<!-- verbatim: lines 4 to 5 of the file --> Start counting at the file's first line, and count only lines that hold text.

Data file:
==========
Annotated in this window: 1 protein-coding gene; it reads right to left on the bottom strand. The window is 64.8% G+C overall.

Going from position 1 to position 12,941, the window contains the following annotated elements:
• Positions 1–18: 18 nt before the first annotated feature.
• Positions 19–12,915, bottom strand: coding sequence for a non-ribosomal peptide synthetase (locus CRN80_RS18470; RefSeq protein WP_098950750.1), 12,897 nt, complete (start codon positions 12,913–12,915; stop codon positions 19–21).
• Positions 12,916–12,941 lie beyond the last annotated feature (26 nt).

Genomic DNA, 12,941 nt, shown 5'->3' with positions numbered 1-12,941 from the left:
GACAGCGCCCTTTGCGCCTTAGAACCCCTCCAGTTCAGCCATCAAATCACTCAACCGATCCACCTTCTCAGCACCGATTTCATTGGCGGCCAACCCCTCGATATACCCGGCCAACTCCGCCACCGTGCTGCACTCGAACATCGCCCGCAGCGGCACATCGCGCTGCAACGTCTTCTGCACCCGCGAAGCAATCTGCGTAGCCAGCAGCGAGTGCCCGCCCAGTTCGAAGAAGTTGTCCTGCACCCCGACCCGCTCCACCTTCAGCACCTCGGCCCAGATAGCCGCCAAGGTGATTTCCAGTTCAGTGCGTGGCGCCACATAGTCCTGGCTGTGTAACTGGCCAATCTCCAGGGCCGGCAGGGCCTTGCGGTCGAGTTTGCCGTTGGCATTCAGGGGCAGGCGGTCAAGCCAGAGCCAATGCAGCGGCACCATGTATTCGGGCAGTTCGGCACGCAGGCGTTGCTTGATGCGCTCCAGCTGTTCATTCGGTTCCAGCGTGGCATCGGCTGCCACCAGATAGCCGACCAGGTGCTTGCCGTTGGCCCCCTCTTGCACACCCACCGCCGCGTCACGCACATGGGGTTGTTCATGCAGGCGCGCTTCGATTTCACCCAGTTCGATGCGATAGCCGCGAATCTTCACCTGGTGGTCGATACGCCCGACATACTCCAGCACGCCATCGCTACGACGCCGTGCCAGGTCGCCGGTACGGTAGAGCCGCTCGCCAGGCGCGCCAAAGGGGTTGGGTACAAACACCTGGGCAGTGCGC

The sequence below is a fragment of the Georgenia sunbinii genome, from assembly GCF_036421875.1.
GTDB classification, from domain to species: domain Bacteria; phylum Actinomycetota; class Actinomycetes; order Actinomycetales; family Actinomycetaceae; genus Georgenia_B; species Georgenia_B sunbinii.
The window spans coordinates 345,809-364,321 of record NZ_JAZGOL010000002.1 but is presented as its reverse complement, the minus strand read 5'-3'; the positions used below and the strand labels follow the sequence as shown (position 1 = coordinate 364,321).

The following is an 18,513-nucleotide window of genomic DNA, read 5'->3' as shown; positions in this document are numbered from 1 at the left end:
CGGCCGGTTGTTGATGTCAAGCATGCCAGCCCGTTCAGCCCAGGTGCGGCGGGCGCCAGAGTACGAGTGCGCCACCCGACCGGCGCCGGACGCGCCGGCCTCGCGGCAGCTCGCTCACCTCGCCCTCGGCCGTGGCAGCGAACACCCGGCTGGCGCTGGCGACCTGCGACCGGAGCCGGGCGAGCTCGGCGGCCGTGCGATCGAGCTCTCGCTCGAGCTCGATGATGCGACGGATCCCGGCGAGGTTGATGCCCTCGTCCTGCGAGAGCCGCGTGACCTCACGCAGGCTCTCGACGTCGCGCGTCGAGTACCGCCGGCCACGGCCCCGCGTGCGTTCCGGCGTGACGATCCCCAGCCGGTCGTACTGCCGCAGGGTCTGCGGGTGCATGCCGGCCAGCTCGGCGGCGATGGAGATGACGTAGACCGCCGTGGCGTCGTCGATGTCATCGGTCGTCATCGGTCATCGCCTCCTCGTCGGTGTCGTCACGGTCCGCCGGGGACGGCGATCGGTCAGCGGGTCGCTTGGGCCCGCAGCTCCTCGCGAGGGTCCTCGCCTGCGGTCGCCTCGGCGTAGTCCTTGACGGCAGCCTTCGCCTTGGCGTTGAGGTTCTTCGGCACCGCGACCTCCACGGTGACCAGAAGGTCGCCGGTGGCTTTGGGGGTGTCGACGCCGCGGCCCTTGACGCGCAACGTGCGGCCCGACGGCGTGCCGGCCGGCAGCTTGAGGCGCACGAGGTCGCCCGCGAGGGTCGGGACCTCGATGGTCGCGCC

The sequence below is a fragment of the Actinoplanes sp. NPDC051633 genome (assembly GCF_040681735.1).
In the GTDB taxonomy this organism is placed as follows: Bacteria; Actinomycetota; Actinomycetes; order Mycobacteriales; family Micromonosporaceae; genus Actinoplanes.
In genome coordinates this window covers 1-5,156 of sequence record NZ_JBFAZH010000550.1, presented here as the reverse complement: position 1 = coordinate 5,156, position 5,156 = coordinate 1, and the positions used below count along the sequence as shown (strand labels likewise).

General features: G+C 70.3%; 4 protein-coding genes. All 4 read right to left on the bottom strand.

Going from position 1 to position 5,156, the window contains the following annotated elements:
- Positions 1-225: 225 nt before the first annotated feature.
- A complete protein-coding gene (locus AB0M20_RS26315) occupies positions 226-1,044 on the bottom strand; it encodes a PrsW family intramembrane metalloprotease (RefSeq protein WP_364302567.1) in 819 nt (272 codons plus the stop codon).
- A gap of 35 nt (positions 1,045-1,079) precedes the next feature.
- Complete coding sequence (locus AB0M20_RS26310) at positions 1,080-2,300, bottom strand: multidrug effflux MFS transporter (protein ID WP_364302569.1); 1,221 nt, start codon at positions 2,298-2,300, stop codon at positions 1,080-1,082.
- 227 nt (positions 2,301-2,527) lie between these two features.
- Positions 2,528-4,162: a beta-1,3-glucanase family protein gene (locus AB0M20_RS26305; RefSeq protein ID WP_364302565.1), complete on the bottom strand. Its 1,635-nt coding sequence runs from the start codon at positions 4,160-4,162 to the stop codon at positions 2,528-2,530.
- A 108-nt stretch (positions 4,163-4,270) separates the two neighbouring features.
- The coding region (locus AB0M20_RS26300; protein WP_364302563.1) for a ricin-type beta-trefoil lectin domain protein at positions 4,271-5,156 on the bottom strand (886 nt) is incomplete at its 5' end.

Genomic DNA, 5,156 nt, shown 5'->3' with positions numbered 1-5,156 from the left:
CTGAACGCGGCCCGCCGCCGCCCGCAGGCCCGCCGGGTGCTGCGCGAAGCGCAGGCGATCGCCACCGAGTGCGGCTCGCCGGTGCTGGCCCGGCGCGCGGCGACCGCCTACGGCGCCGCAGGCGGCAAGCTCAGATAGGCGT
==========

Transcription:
• Positions 19–12,915, bottom strand: coding sequence for a non-ribosomal peptide synthetase (locus CRN80_RS18470; RefSeq protein WP_098950750.1), 12,897 nt, complete (start codon positions 12,913–12,915; stop codon positions 19–21).
• Positions 12,916–12,941 lie beyond the last annotated feature (26 nt).